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In IDA Pro 6.1 we extended the Bochs debugger plugin to support debugging of 64bit code snippets. With IDA Pro 6.2 it will be possible to debug PE+ executables as well. Since the execution will be emulated inside Bochs, a 64bit operating system is not required and one could be equally running a 32 or 64bit Linux, Mac OS or Windows operating system and still be able to debug 64bit PE files from IDA Pro.
To illustrate this new feature, we are going to unpack and briefly analyze a PE+ trojan that is compressed with MPRESS from MATCODE Software.We will illustrate how to unpack the DLL, recover the import table and cleanup the database to get it ready for analysis.

Unpacking the DLL

Our target is a 64bit trojan DLL identified as “Win32/Giku”. We start analyzing this DLL by loading it in idaq64 and checking the segment list by pressing Ctrl-S:
Notice how the section names and attributes signal the presence of the MPRESS packer.
To debug this DLL, make sure that “Bochs debugger plugin” is selected in PE and 64bit emulation mode.
After starting the debugger, we observe the following code which calls the unpack():
If we step a bit further, we reach the code that reconstructs the imports by calling LoadLibrary()/GetModuleHandle() in a loop followed by another nested loop that calls GetProcAddress() and stores the result in the IAT:
Noting down the value of the rdi register once just before the stosq is executed will give us the IAT start address and by noting rdi once more at the end of both the loops we get the IAT end address.
Shortly after the IAT has been restored, we notice the jump to the original entry point:
And the entry point code:
This is the real DllEntryPoint() of the unpacked program. Now with the OEP and the IAT start/end values at hand, we are ready to cleanup the database so it represents the unpacked program.

Reconstructing and cleaning the database

There are many ways to clean the database from stale / unused information after the program has been unpacked. This involves the following steps:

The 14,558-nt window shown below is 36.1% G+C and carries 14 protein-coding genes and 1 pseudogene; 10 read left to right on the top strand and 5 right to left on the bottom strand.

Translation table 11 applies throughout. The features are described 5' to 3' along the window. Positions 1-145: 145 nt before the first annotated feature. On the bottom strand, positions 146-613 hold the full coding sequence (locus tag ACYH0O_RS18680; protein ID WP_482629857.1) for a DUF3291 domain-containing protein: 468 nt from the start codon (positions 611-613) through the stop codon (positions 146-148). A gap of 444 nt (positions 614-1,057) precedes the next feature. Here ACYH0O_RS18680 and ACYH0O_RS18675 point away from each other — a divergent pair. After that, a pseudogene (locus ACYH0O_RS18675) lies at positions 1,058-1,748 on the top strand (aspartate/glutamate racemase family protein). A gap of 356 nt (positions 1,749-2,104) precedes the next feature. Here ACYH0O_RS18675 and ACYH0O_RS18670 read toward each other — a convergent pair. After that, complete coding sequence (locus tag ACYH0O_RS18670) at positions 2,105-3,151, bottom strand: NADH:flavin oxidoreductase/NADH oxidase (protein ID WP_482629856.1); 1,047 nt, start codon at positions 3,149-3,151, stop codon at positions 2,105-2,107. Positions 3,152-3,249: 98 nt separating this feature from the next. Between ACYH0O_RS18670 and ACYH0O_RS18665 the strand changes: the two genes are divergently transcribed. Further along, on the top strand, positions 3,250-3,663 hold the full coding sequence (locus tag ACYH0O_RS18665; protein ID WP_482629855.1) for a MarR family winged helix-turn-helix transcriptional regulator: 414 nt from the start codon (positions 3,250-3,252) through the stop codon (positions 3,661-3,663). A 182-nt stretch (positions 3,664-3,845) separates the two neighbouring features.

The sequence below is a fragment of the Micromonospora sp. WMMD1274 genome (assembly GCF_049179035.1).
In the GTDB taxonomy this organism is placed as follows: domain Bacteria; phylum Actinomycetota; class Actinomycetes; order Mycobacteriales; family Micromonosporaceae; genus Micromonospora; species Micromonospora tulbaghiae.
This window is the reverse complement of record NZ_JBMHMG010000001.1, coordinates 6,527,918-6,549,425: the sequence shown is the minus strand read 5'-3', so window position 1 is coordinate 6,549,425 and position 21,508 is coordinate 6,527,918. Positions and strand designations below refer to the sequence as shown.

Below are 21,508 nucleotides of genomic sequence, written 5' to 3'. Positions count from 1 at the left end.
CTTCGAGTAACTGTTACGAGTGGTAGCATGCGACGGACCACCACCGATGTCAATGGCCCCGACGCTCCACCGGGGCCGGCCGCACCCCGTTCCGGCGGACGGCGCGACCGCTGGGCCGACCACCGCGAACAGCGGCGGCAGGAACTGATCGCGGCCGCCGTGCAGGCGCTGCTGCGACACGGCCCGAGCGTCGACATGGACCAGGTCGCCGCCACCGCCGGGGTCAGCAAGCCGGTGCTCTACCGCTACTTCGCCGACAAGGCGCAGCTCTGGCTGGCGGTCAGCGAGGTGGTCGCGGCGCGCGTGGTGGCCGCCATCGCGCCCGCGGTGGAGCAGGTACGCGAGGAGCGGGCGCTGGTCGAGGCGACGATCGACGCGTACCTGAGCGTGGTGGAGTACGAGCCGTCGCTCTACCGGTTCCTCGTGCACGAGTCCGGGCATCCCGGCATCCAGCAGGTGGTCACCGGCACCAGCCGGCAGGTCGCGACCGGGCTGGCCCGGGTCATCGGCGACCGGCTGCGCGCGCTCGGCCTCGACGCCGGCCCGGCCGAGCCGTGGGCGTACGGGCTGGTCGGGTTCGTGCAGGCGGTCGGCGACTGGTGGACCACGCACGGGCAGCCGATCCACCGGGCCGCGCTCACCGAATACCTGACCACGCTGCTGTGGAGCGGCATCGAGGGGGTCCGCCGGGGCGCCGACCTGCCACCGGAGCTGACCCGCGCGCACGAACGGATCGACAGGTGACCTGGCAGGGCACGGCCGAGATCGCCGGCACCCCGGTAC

1. Locating the IAT and creating an XTRN segment to represent the imports
  2. Deleting the packer’s entry point and adding the original entry point (after unpacking)
  3. Re-analyzing the code
  4. Applying FLIRT signatures
  5. Deleting the unused packer’s segments (optional)

Steps 1 to 3 can be automated using the uunp plugin that ships with IDA. Select from the menu “Edit/Plugins/Universal unpacker manual reconstruct”:
to invoke the uunp plugin directly after reaching the OEP. Fill in all the previously gathered information:
and press OK. A new imports segment will be created, the code segment will be reanalyzed and finally a memory snapshot of the unpacked program will be taken.
We are now ready to apply the appropriate FLIRT signatures:
After selecting the “vc64rtf” signature from the signatures window (Shift-F5) we notice how IDA identified library functions and colored them with light blue making reverse engineering even easier.

Analyzing the unpacked code

After the code is unpacked, a quick inspection, the strings window reveals a set of encrypted strings:
With the help of cross-references, the decryption function was identified. After giving it a proper prototype, we can Appcall it to decrypt the strings:
We got a URL pointing to an encrypted text file. After digging a bit in the database, the function used to decrypt files was located:
And this is the Appcall version of decrypt_file():
We use it to decrypt spm.txt:
x32.jpg is DLL packed with UPX and x64.jpg is a PE+ DLL packed with mpress.
Hope you found this blog post useful. Comments and suggestion are welcome.